With McDonald bowing out, who will stand in Avalon?

By Craig Westcott

With Avalon MP Ken McDonald making it official this week that he won’t be running in the next federal election, speculation is turning to who might run, especially for the Conservatives who are surging in the polls with an 84 per cent chance of winning the seat, according to projections.

Conception Bay South MHA Barry Petten said Wednesday his name won’t be on the federal ballot. Petten said he likes his position in provincial politics and has no intention at this time of changing horses to run federally.

“It is something that has been brought to my attention on many occasions by a lot of people over the last couple of years,” Petten admitted. “People have asked me that question about running federally. I’ve given it a bit of thought, but I’ve got no plans on running federally. I’m content here in the provincial (legislature). I’d rather be boots on the ground locally and dealing with local issues and provincial issues.”

Petten allowed there is some appeal to federal politics. “But I’ve done pretty well here provincially, and I enjoy the constituency work. It’s a case of you’re more comfortable where you are to. I enjoy the provincial scene.”

Another person who could conceivably be a Conservative contender is Conception Bay South Mayor Darrin Bent, who was noncommittal when asked if he is considering a jump to federal politics.

“I can say to you that I haven’t given any thought to this at this time,” Bent said. “We currently have an MP, we don’t have an election call, and I look forward to seeing what the future brings.”

Bent said he had only just heard that McDonald intends on retiring from federal politics after 10 years. “And Ken is right, 10 years is a long time, especially if you’re travelling back and forth to Ottawa.”

Asked if it would be fair to think of him as a Conservative, Bent was equally noncommittal.

“I don’t think any guessing at this time would be fair or appropriate,” he said. “I can tell you this; I know there’s a municipal election next September. That’s a fact.”
McDonald, 65, is a former town councillor and Mayor of CBS. He was first elected as the Liberal MP for Avalon in 2015 and has won two subsequent elections.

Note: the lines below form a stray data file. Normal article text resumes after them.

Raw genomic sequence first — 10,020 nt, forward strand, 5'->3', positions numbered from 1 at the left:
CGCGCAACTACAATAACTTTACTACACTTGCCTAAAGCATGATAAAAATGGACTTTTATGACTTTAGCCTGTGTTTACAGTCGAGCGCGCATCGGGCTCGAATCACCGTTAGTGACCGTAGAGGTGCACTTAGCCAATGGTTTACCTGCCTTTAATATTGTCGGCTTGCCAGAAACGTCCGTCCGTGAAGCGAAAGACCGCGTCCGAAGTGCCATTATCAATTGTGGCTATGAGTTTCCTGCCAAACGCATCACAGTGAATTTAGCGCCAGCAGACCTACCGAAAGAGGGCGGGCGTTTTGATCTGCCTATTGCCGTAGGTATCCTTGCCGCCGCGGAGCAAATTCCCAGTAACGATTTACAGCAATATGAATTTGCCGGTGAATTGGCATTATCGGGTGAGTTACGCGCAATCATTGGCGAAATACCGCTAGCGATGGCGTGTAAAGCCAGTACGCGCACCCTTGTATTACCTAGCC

Bent, while he was a councillor in CBS, sought the provincial PC Party nomination for the district of Topsail – Paradise in a 2019 by-election losing in a close race to the winner, Paradise councillor Paul Dinn, who went on to win the seat. Bent went on to win the mayor’s position in CBS two years later, emerging as the runaway contender in a field of three.

As for the state of relations these days between the provincial Progressive Conservative Party and the federal Conservative Party of Canada, Petten said things are improving from the years following the big rupture of PC Premier Danny Williams’ declaration of war on the federal wing with his ABC – Anybody But Conservative – campaign in 2008.

“They’re improving,” said Petten. “I will say that. There is improvement. We’ve come a long way since the ABC campaign, which is a good thing, because you’re better off being more united than divided. There are aspects of the federal Conservative Party where we may not always agree on issues, and that’s fine, and that’s going to happen.”

But Petten noted the two parties’ constitutions share many policy points.

“So, our relationship has improved immensely, but obviously some things will come up where we’re not always going to be on the same page, because people need to realize we’re the Progressive Conservative Party of Newfoundland and Labrador and they are the Conservative Party, they’re a bit more right (wing) than we are. Which is fine, that makes us all unique. We’re not the same party, but we do align on a lot of similar issues and relations have improved greatly, which is a good thing.”

According to the 338Canada, which aggregates polling numbers in ridings throughout Canada, the Conservatives have a commanding lead in Avalon. The numbers show the Conservatives at 45 per cent in the riding with the Liberals at 38 per cent and the NDP at 14 per cent. The Conservative Party’s chances of winning the riding at this point stand at 84 per cent.

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